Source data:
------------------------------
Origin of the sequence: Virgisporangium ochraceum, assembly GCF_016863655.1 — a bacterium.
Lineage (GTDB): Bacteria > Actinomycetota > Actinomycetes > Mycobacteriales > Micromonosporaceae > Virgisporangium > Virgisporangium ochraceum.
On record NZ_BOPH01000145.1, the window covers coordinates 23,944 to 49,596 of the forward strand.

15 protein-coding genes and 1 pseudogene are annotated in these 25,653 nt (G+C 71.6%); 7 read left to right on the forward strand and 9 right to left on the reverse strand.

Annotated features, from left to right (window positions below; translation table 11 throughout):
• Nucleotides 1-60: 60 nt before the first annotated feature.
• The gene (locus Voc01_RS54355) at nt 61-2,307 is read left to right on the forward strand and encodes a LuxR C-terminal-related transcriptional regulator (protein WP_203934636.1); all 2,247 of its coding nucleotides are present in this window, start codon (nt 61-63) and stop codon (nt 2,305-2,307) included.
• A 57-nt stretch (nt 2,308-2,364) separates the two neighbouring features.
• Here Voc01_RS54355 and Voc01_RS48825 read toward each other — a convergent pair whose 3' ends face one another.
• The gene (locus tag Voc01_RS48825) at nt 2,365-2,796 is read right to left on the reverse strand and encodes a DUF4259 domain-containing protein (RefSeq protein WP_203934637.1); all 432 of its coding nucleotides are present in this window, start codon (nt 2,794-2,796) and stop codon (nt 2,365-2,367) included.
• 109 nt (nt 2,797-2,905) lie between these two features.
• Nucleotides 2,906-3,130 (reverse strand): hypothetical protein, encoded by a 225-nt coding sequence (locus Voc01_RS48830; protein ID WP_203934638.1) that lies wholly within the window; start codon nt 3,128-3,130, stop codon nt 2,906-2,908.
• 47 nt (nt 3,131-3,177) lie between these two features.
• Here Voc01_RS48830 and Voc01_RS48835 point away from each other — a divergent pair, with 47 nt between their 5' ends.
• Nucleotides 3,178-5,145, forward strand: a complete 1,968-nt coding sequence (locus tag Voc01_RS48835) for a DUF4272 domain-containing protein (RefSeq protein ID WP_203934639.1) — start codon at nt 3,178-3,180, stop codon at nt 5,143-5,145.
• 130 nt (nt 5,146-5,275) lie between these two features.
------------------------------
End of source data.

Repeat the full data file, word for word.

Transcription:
Origin of the sequence: Virgisporangium ochraceum, assembly GCF_016863655.1 — a bacterium.
Lineage (GTDB): Bacteria > Actinomycetota > Actinomycetes > Mycobacteriales > Micromonosporaceae > Virgisporangium > Virgisporangium ochraceum.
On record NZ_BOPH01000145.1, the window covers coordinates 23,944 to 49,596 of the forward strand.

15 protein-coding genes and 1 pseudogene are annotated in these 25,653 nt (G+C 71.6%); 7 read left to right on the forward strand and 9 right to left on the reverse strand.

Annotated features, from left to right (window positions below; translation table 11 throughout):
• Nucleotides 1-60: 60 nt before the first annotated feature.
• The gene (locus Voc01_RS54355) at nt 61-2,307 is read left to right on the forward strand and encodes a LuxR C-terminal-related transcriptional regulator (protein WP_203934636.1); all 2,247 of its coding nucleotides are present in this window, start codon (nt 61-63) and stop codon (nt 2,305-2,307) included.
• A 57-nt stretch (nt 2,308-2,364) separates the two neighbouring features.
• Here Voc01_RS54355 and Voc01_RS48825 read toward each other — a convergent pair whose 3' ends face one another.
• The gene (locus tag Voc01_RS48825) at nt 2,365-2,796 is read right to left on the reverse strand and encodes a DUF4259 domain-containing protein (RefSeq protein WP_203934637.1); all 432 of its coding nucleotides are present in this window, start codon (nt 2,794-2,796) and stop codon (nt 2,365-2,367) included.
• 109 nt (nt 2,797-2,905) lie between these two features.
• Nucleotides 2,906-3,130 (reverse strand): hypothetical protein, encoded by a 225-nt coding sequence (locus Voc01_RS48830; protein ID WP_203934638.1) that lies wholly within the window; start codon nt 3,128-3,130, stop codon nt 2,906-2,908.
• 47 nt (nt 3,131-3,177) lie between these two features.
• Here Voc01_RS48830 and Voc01_RS48835 point away from each other — a divergent pair, with 47 nt between their 5' ends.
• Nucleotides 3,178-5,145, forward strand: a complete 1,968-nt coding sequence (locus tag Voc01_RS48835) for a DUF4272 domain-containing protein (RefSeq protein ID WP_203934639.1) — start codon at nt 3,178-3,180, stop codon at nt 5,143-5,145.
• 130 nt (nt 5,146-5,275) lie between these two features.